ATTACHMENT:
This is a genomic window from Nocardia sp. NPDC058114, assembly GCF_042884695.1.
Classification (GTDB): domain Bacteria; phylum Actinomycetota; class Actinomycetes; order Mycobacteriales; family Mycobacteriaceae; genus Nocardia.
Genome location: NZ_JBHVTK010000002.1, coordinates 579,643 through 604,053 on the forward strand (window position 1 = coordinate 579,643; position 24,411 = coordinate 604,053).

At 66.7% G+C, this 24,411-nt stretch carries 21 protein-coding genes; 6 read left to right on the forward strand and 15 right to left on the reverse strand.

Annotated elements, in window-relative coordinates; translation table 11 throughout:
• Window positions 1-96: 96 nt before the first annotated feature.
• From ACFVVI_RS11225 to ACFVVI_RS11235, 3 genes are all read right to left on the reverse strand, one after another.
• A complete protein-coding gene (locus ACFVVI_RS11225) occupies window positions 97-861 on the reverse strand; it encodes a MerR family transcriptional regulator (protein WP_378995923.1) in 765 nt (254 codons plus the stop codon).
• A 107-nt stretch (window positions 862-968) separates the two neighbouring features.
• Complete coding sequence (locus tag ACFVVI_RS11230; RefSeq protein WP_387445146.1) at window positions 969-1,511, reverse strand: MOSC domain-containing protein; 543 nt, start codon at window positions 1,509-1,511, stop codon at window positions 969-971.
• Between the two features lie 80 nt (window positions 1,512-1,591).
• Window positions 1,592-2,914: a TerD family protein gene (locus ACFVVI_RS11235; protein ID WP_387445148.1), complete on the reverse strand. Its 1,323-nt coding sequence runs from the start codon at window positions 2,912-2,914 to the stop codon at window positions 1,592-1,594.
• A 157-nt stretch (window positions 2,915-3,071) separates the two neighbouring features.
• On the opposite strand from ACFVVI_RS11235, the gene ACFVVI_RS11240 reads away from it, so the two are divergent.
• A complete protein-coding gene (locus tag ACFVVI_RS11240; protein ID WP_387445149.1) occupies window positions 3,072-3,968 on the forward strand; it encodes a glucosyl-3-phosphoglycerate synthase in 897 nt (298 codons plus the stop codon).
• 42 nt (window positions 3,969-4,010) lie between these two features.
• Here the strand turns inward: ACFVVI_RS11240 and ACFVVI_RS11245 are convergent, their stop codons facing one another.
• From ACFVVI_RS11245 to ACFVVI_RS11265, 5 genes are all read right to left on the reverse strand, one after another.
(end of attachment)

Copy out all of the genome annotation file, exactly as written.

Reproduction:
This is a genomic window from Nocardia sp. NPDC058114, assembly GCF_042884695.1.
Classification (GTDB): domain Bacteria; phylum Actinomycetota; class Actinomycetes; order Mycobacteriales; family Mycobacteriaceae; genus Nocardia.
Genome location: NZ_JBHVTK010000002.1, coordinates 579,643 through 604,053 on the forward strand (window position 1 = coordinate 579,643; position 24,411 = coordinate 604,053).

At 66.7% G+C, this 24,411-nt stretch carries 21 protein-coding genes; 6 read left to right on the forward strand and 15 right to left on the reverse strand.

Annotated elements, in window-relative coordinates; translation table 11 throughout:
• Window positions 1-96: 96 nt before the first annotated feature.
• From ACFVVI_RS11225 to ACFVVI_RS11235, 3 genes are all read right to left on the reverse strand, one after another.
• A complete protein-coding gene (locus ACFVVI_RS11225) occupies window positions 97-861 on the reverse strand; it encodes a MerR family transcriptional regulator (protein WP_378995923.1) in 765 nt (254 codons plus the stop codon).
• A 107-nt stretch (window positions 862-968) separates the two neighbouring features.
• Complete coding sequence (locus tag ACFVVI_RS11230; RefSeq protein WP_387445146.1) at window positions 969-1,511, reverse strand: MOSC domain-containing protein; 543 nt, start codon at window positions 1,509-1,511, stop codon at window positions 969-971.
• Between the two features lie 80 nt (window positions 1,512-1,591).
• Window positions 1,592-2,914: a TerD family protein gene (locus ACFVVI_RS11235; protein ID WP_387445148.1), complete on the reverse strand. Its 1,323-nt coding sequence runs from the start codon at window positions 2,912-2,914 to the stop codon at window positions 1,592-1,594.
• A 157-nt stretch (window positions 2,915-3,071) separates the two neighbouring features.
• On the opposite strand from ACFVVI_RS11235, the gene ACFVVI_RS11240 reads away from it, so the two are divergent.
• A complete protein-coding gene (locus tag ACFVVI_RS11240; protein ID WP_387445149.1) occupies window positions 3,072-3,968 on the forward strand; it encodes a glucosyl-3-phosphoglycerate synthase in 897 nt (298 codons plus the stop codon).
• 42 nt (window positions 3,969-4,010) lie between these two features.
• Here the strand turns inward: ACFVVI_RS11240 and ACFVVI_RS11245 are convergent, their stop codons facing one another.
• From ACFVVI_RS11245 to ACFVVI_RS11265, 5 genes are all read right to left on the reverse strand, one after another.